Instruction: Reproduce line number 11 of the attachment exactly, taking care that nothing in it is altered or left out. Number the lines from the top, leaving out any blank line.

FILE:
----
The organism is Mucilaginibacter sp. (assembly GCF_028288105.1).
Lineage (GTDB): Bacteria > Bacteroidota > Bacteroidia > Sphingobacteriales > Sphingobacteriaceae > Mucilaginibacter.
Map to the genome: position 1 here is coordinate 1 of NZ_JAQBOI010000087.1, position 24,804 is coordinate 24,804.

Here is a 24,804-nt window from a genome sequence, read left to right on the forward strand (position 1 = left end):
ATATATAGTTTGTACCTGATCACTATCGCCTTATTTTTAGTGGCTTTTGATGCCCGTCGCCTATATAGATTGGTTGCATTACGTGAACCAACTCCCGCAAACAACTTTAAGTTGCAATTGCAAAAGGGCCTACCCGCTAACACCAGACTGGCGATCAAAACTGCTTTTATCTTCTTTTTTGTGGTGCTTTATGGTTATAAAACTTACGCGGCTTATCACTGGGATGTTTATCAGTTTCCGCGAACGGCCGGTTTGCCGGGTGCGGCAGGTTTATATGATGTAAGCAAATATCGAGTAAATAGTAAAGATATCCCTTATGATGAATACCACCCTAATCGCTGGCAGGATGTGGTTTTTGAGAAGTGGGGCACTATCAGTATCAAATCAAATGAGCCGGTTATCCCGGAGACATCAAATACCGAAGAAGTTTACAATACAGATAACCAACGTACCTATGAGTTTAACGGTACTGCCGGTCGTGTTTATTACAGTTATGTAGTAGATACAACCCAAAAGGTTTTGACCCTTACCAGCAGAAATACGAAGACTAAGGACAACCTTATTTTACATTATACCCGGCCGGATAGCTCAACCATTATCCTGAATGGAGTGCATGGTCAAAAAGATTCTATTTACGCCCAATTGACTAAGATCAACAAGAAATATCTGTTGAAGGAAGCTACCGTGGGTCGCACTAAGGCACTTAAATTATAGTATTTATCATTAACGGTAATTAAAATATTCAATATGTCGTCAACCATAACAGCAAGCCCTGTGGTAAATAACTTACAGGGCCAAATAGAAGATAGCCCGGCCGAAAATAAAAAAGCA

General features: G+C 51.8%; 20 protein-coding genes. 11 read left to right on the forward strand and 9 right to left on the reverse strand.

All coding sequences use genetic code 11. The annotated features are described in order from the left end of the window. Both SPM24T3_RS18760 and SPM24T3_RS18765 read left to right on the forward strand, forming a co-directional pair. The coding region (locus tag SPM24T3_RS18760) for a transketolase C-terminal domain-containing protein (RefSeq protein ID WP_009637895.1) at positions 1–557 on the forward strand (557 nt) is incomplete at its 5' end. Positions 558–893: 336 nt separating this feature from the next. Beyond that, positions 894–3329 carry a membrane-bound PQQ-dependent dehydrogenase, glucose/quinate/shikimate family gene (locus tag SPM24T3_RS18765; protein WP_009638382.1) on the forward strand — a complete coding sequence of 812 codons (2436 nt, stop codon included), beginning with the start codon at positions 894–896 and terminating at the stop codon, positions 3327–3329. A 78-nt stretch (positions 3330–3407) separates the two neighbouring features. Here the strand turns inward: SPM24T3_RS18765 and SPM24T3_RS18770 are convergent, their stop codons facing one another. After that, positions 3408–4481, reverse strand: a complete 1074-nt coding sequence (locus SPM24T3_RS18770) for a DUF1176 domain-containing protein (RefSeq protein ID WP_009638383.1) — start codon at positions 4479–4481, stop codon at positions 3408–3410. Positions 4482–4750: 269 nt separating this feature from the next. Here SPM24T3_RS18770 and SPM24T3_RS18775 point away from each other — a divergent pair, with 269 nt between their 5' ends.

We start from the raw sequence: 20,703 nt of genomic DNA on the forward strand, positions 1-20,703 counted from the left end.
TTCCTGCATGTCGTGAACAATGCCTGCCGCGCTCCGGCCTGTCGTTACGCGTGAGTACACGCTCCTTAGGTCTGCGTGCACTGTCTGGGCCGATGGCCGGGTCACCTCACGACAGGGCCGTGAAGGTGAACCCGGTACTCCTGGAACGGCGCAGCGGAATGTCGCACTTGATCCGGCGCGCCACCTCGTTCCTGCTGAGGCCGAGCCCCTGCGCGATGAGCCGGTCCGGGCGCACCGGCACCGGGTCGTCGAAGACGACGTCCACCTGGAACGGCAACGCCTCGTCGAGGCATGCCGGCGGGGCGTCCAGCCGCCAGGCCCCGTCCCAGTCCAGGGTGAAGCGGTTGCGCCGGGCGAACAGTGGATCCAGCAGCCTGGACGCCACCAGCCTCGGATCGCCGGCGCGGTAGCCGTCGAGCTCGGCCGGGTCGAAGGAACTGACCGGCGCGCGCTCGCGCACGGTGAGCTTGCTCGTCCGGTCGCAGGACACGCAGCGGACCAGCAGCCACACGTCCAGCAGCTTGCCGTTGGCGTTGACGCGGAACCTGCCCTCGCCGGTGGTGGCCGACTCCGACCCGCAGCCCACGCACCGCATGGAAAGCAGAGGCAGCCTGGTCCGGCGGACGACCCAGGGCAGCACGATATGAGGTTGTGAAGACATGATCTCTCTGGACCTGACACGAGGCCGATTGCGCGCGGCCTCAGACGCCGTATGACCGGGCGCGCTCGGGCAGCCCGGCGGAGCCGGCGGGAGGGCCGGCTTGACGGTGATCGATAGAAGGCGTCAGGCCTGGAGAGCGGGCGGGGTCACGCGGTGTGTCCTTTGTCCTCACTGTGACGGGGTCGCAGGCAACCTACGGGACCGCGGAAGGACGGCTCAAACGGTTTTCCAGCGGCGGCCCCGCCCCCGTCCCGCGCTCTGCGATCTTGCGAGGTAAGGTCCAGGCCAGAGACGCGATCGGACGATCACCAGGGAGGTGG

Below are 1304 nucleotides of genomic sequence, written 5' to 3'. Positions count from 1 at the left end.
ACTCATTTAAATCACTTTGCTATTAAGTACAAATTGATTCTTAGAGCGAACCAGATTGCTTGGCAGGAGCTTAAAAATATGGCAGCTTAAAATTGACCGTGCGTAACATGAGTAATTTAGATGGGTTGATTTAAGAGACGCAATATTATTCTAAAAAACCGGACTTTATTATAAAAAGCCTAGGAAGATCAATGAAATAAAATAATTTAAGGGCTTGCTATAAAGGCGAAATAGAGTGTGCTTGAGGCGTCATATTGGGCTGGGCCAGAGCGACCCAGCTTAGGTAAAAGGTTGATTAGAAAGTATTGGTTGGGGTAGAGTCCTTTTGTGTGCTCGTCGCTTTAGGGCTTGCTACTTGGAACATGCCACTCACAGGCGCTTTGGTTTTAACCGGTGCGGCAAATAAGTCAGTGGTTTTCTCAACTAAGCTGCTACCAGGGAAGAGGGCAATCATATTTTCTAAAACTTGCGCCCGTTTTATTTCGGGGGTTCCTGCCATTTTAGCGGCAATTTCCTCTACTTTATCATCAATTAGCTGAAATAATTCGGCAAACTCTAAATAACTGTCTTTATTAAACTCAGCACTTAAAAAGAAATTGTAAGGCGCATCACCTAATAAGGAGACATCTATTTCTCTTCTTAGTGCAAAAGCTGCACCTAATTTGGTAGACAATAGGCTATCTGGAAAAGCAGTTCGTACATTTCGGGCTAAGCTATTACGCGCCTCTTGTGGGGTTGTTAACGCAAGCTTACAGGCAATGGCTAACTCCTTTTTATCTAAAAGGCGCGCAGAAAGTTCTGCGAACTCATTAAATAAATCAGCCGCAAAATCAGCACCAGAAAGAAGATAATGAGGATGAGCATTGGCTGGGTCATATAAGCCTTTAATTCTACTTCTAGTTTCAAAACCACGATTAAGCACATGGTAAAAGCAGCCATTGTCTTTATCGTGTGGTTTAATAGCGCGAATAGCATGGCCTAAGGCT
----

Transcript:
ACTCATTTAAATCACTTTGCTATTAAGTACAAATTGATTCTTAGAGCGAACCAGATTGCTTGGCAGGAGCTTAAAAATATGGCAGCTTAAAATTGACCGTGCGTAACATGAGTAATTTAGATGGGTTGATTTAAGAGACGCAATATTATTCTAAAAAACCGGACTTTATTATAAAAAGCCTAGGAAGATCAATGAAATAAAATAATTTAAGGGCTTGCTATAAAGGCGAAATAGAGTGTGCTTGAGGCGTCATATTGGGCTGGGCCAGAGCGACCCAGCTTAGGTAAAAGGTTGATTAGAAAGTATTGGTTGGGGTAGAGTCCTTTTGTGTGCTCGTCGCTTTAGGGCTTGCTACTTGGAACATGCCACTCACAGGCGCTTTGGTTTTAACCGGTGCGGCAAATAAGTCAGTGGTTTTCTCAACTAAGCTGCTACCAGGGAAGAGGGCAATCATATTTTCTAAAACTTGCGCCCGTTTTATTTCGGGGGTTCCTGCCATTTTAGCGGCAATTTCCTCTACTTTATCATCAATTAGCTGAAATAATTCGGCAAACTCTAAATAACTGTCTTTATTAAACTCAGCACTTAAAAAGAAATTGTAAGGCGCATCACCTAATAAGGAGACATCTATTTCTCTTCTTAGTGCAAAAGCTGCACCTAATTTGGTAGACAATAGGCTATCTGGAAAAGCAGTTCGTACATTTCGGGCTAAGCTATTACGCGCCTCTTGTGGGGTTGTTAACGCAAGCTTACAGGCAATGGCTAACTCCTTTTTATCTAAAAGGCGCGCAGAAAGTTCTGCGAACTCATTAAATAAATCAGCCGCAAAATCAGCACCAGAAAGAAGATAATGAGGATGAGCATTGGCTGGGTCATATAAGCCTTTAATTCTACTTCTAGTTTCAAAACCACGATTAAGCACATGGTAAAAGCAGCCATTGTCTTTATCGTGTGGTTTAATAGCGCGAATAGCATGGCCTAAGGCT